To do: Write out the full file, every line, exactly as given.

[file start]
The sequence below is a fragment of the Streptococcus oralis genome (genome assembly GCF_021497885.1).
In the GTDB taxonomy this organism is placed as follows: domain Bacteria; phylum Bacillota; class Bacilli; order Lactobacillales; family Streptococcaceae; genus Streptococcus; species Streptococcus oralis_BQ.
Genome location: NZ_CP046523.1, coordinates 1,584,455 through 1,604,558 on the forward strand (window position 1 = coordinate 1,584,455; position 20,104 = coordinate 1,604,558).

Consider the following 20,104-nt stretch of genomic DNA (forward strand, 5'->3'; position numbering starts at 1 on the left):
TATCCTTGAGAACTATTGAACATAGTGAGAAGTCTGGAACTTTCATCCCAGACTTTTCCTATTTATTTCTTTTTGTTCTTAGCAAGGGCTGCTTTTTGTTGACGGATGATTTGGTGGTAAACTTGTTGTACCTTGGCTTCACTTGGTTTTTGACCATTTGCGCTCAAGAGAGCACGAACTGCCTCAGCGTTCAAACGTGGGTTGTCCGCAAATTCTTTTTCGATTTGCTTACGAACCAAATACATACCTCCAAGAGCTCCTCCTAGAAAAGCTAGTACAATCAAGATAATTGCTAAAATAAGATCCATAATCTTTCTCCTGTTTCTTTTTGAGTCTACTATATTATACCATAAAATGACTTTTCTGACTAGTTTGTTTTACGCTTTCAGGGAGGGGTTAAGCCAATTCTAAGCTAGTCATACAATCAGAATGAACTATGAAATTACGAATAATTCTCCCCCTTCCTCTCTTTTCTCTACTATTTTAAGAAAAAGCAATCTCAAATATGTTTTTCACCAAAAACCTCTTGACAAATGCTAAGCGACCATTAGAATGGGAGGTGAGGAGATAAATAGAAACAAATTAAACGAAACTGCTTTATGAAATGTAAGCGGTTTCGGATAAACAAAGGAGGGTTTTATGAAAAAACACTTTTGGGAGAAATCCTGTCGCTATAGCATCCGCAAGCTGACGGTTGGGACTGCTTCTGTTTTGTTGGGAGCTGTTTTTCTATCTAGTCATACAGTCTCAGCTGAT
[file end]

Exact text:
The sequence below is a fragment of the Streptococcus oralis genome (genome assembly GCF_021497885.1).
In the GTDB taxonomy this organism is placed as follows: domain Bacteria; phylum Bacillota; class Bacilli; order Lactobacillales; family Streptococcaceae; genus Streptococcus; species Streptococcus oralis_BQ.
Genome location: NZ_CP046523.1, coordinates 1,584,455 through 1,604,558 on the forward strand (window position 1 = coordinate 1,584,455; position 20,104 = coordinate 1,604,558).

Consider the following 20,104-nt stretch of genomic DNA (forward strand, 5'->3'; position numbering starts at 1 on the left):
TATCCTTGAGAACTATTGAACATAGTGAGAAGTCTGGAACTTTCATCCCAGACTTTTCCTATTTATTTCTTTTTGTTCTTAGCAAGGGCTGCTTTTTGTTGACGGATGATTTGGTGGTAAACTTGTTGTACCTTGGCTTCACTTGGTTTTTGACCATTTGCGCTCAAGAGAGCACGAACTGCCTCAGCGTTCAAACGTGGGTTGTCCGCAAATTCTTTTTCGATTTGCTTACGAACCAAATACATACCTCCAAGAGCTCCTCCTAGAAAAGCTAGTACAATCAAGATAATTGCTAAAATAAGATCCATAATCTTTCTCCTGTTTCTTTTTGAGTCTACTATATTATACCATAAAATGACTTTTCTGACTAGTTTGTTTTACGCTTTCAGGGAGGGGTTAAGCCAATTCTAAGCTAGTCATACAATCAGAATGAACTATGAAATTACGAATAATTCTCCCCCTTCCTCTCTTTTCTCTACTATTTTAAGAAAAAGCAATCTCAAATATGTTTTTCACCAAAAACCTCTTGACAAATGCTAAGCGACCATTAGAATGGGAGGTGAGGAGATAAATAGAAACAAATTAAACGAAACTGCTTTATGAAATGTAAGCGGTTTCGGATAAACAAAGGAGGGTTTTATGAAAAAACACTTTTGGGAGAAATCCTGTCGCTATAGCATCCGCAAGCTGACGGTTGGGACTGCTTCTGTTTTGTTGGGAGCTGTTTTTCTATCTAGTCATACAGTCTCAGCTGAT